When it comes to encouraging population health and wellness, the New Year may be one of the easiest times to do it. There’s nothing special about this time of year, per se, it’s just that many people are ready for a fresh slate and a clean start. It’s basically the “I’ll start eating healthy on Monday” of the calendar year. But it’s a great time to take advantage of the enthusiasm of your population and propel your health and wellness initiatives forward.
In this post we’ll explore four ways to help promote population health and wellness in the New Year. Keep reading!
1. Encourage Movement
When it comes to improving population health, one of the best – and easiest – things you can do is encourage individuals to move more. Whether they’re at work, school, or home there are nearly always ample opportunities for someone to get up and move and make it fun. In nice weather, for example, you could hold a “walking meeting” for brainstorming sessions rather than gathering everyone into a conference room. On days with inclement weather – or for times when a meeting absolutely must take place in a conference room – you could try handing out some waters and starting out with a few stress-relieving stretches to get everyone hydrated and their blood is flowing. Similarly, encouraging those who can to take the stairs rather than elevators is an easy way to “get some steps in” without making too much of an impact on their day.
Of course, you’ll want to be careful to create opportunities that are both inclusive of the needs and abilities of everyone on your team and don’t begin to foster an overly competitive environment.
2. Provide Alternatives
Picture this – you’re sitting at your desk fighting off a 2pm slump. You’re feeling like you need a quick boost, so you get up and head to the break room where there are vending and soda machines full of sugar-packed snacks and drinks. Perfect, right? Not so fast! Those daily junk food sessions aren’t doing anyone any favors. For starters, the quick burst of energy from a sugar rush might last through clock-out time but it isn’t necessarily making anyone more productive. In fact, according to Psychology Today, “high blood sugar paired with a mentally challenging task is associated with high levels of cortisol – a stress hormone known to impair memory.” So, if it feels like everything that happened after your late-afternoon nosh is a candy-coated blur, that’s because your brain is honestly struggling to recall what happened. And second, a daily binge session could do a number on someone’s health. The occasional unhealthy snack here or there is fine, but a daily habit adds up.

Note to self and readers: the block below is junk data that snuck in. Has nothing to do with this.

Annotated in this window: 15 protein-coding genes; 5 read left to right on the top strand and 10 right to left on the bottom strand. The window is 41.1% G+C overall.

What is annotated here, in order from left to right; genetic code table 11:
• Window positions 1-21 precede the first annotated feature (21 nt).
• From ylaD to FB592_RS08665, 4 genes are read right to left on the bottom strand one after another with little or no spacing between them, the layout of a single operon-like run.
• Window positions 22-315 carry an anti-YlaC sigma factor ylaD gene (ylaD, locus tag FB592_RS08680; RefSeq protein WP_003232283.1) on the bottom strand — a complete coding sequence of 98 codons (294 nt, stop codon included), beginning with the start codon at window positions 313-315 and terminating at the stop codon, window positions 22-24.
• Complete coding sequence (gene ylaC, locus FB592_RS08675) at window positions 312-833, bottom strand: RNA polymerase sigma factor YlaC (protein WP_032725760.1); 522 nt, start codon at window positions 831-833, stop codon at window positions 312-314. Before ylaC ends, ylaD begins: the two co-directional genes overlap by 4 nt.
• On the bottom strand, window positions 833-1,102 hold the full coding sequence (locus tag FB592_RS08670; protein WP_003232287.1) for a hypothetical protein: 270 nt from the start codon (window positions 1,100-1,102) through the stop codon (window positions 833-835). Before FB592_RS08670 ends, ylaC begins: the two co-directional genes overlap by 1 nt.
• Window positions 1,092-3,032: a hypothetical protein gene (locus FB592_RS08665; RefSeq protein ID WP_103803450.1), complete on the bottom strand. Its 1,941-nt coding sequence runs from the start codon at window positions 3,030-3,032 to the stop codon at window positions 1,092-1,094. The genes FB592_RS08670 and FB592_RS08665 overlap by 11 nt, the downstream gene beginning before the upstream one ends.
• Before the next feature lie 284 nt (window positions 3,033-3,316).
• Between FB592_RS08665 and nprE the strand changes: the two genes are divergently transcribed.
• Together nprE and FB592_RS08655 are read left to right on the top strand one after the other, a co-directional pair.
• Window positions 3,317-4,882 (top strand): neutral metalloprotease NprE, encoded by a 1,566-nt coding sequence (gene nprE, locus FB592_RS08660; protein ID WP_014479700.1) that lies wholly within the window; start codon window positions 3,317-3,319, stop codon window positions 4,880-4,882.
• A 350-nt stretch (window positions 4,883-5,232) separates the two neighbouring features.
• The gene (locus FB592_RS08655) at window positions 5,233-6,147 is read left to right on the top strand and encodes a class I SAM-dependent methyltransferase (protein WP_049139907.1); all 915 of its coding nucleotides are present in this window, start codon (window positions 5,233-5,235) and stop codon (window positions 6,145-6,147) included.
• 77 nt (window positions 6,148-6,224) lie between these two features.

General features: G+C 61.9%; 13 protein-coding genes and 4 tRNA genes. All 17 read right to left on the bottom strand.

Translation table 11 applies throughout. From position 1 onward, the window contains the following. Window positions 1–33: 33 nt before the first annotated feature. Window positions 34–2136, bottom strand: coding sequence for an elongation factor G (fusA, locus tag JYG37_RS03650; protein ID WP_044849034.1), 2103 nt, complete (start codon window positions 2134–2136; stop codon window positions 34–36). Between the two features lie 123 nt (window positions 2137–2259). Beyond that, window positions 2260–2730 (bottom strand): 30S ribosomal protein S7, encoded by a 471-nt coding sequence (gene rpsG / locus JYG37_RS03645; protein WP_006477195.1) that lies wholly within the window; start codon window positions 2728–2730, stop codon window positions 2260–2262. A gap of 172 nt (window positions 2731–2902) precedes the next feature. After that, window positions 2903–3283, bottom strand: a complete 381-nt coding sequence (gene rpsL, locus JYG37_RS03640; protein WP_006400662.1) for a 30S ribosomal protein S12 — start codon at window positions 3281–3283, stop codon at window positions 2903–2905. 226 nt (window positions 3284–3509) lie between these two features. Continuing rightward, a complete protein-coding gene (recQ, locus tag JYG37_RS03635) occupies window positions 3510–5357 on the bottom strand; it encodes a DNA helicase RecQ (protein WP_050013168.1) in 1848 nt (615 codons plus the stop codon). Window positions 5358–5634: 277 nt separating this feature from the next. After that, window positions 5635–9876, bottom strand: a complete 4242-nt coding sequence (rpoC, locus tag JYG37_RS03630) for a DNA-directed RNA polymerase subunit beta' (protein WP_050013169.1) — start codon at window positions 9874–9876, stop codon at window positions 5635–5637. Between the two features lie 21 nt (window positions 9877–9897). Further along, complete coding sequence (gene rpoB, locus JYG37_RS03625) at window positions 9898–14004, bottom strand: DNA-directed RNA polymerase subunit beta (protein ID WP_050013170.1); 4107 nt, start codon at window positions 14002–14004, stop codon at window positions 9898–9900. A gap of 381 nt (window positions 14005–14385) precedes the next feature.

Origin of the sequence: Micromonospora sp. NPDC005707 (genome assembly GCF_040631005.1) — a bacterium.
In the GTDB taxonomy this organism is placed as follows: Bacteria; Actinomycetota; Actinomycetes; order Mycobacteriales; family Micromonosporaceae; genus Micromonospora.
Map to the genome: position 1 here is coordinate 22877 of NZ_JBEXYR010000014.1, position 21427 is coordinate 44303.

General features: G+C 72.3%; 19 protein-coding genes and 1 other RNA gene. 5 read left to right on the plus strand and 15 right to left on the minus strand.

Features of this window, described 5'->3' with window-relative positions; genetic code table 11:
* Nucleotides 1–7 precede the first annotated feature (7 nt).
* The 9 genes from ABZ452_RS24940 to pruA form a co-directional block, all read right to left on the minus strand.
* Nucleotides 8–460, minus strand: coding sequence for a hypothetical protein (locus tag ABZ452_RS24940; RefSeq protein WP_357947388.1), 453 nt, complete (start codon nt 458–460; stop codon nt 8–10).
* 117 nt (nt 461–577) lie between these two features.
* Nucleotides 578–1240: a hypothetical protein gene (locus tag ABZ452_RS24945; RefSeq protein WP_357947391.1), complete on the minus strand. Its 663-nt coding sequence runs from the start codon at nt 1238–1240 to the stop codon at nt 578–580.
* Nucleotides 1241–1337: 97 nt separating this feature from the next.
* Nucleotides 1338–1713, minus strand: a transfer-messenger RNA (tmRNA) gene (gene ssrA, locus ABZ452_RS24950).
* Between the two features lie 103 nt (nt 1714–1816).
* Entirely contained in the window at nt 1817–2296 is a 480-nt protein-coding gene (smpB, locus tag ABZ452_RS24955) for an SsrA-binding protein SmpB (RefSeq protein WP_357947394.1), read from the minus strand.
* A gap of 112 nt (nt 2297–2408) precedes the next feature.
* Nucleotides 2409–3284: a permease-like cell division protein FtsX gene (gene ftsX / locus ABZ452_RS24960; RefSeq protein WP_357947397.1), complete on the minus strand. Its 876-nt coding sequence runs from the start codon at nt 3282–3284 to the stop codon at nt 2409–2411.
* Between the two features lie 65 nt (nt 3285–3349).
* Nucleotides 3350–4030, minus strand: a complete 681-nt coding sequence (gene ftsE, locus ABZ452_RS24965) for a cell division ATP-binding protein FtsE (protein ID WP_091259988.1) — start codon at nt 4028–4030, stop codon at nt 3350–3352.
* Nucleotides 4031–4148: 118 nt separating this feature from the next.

Instead, encourage alternative, healthy snacks – or better yet, provide them! When your population is aware of the healthier alternatives and actually has them in reach, they’ll be more likely to choose them. An apple a day keeps the doctor away – but it will also help keep energy levels, and productivity, high.
3. Lead by Example
One of the best things any organization leader can do is lead by example. Telling people to do something is one thing but practicing what you preach and making yourself accountable is another. When your population sees you taking the stairs, munching on some baby carrots – or heck, reads about your Couch to 5K training in the company newsletter – they’ll be more inspired to follow suit. Additionally, humans are inclined to follow the leader – figuratively and literally. If we’re lost in a crowd we tend to just go the same direction that everyone else is going, and if we’re trying to figure out what we should be doing (while struggling through an inaugural Barre class – no, just us?) we’ll look around and copy someone nearby.
4. Administer a Health Risk Assessment
You don’t know what you don’t know – and that’s especially true about your health. To be fair, most people know that healthy eating and exercise are what’s best for them, but they may not realize that they’re at risk of developing chronic diseases. By providing your population with a health risk assessment (HRA) they’ll be able to glean insight into their specific health status and you’ll be able to provide them with resources and interventions that can help them get back on track.
Are you ready to learn more about working with your population to advance their health and wellness goals? Learn what other factors (besides the New Year) contribute to change readiness by downloading our whitepaper below.